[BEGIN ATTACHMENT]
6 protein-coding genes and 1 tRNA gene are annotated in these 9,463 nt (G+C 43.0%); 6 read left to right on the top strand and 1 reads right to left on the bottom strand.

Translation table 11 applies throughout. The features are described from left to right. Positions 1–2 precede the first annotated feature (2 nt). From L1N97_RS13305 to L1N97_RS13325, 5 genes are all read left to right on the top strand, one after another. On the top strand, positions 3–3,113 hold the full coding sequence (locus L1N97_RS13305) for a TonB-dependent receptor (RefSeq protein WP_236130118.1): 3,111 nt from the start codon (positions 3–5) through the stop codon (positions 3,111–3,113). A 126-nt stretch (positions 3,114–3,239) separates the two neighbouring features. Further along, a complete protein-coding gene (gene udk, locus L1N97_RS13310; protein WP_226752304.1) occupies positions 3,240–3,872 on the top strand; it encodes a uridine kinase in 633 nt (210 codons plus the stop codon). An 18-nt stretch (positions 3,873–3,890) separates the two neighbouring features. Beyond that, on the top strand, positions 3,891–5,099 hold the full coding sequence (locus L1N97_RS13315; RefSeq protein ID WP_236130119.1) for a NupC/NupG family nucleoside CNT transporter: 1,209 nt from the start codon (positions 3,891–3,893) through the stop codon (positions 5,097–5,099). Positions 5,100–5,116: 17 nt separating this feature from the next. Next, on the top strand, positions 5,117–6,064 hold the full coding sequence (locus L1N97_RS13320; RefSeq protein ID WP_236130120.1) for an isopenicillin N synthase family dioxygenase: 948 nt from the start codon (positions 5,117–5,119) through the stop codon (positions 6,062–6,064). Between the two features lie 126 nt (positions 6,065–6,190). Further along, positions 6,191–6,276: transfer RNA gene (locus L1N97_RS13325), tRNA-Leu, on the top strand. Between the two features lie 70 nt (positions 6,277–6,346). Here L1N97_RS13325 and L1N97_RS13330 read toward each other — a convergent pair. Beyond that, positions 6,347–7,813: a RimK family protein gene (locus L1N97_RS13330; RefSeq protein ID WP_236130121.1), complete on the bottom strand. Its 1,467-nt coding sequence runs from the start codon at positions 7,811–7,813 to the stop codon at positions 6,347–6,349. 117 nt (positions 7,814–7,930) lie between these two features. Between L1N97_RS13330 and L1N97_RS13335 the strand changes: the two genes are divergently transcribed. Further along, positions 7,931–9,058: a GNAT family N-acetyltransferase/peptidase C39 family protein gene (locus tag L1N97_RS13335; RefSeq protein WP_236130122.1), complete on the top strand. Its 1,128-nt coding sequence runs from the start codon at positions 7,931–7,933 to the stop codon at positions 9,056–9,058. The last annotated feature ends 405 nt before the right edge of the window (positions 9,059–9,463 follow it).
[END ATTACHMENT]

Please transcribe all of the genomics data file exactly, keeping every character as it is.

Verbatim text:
6 protein-coding genes and 1 tRNA gene are annotated in these 9,463 nt (G+C 43.0%); 6 read left to right on the top strand and 1 reads right to left on the bottom strand.

Translation table 11 applies throughout. The features are described from left to right. Positions 1–2 precede the first annotated feature (2 nt). From L1N97_RS13305 to L1N97_RS13325, 5 genes are all read left to right on the top strand, one after another. On the top strand, positions 3–3,113 hold the full coding sequence (locus L1N97_RS13305) for a TonB-dependent receptor (RefSeq protein WP_236130118.1): 3,111 nt from the start codon (positions 3–5) through the stop codon (positions 3,111–3,113). A 126-nt stretch (positions 3,114–3,239) separates the two neighbouring features. Further along, a complete protein-coding gene (gene udk, locus L1N97_RS13310; protein WP_226752304.1) occupies positions 3,240–3,872 on the top strand; it encodes a uridine kinase in 633 nt (210 codons plus the stop codon). An 18-nt stretch (positions 3,873–3,890) separates the two neighbouring features. Beyond that, on the top strand, positions 3,891–5,099 hold the full coding sequence (locus L1N97_RS13315; RefSeq protein ID WP_236130119.1) for a NupC/NupG family nucleoside CNT transporter: 1,209 nt from the start codon (positions 3,891–3,893) through the stop codon (positions 5,097–5,099). Positions 5,100–5,116: 17 nt separating this feature from the next. Next, on the top strand, positions 5,117–6,064 hold the full coding sequence (locus L1N97_RS13320; RefSeq protein ID WP_236130120.1) for an isopenicillin N synthase family dioxygenase: 948 nt from the start codon (positions 5,117–5,119) through the stop codon (positions 6,062–6,064). Between the two features lie 126 nt (positions 6,065–6,190). Further along, positions 6,191–6,276: transfer RNA gene (locus L1N97_RS13325), tRNA-Leu, on the top strand. Between the two features lie 70 nt (positions 6,277–6,346). Here L1N97_RS13325 and L1N97_RS13330 read toward each other — a convergent pair. Beyond that, positions 6,347–7,813: a RimK family protein gene (locus L1N97_RS13330; RefSeq protein ID WP_236130121.1), complete on the bottom strand. Its 1,467-nt coding sequence runs from the start codon at positions 7,811–7,813 to the stop codon at positions 6,347–6,349. 117 nt (positions 7,814–7,930) lie between these two features. Between L1N97_RS13330 and L1N97_RS13335 the strand changes: the two genes are divergently transcribed. Further along, positions 7,931–9,058: a GNAT family N-acetyltransferase/peptidase C39 family protein gene (locus tag L1N97_RS13335; RefSeq protein WP_236130122.1), complete on the top strand. Its 1,128-nt coding sequence runs from the start codon at positions 7,931–7,933 to the stop codon at positions 9,056–9,058. The last annotated feature ends 405 nt before the right edge of the window (positions 9,059–9,463 follow it).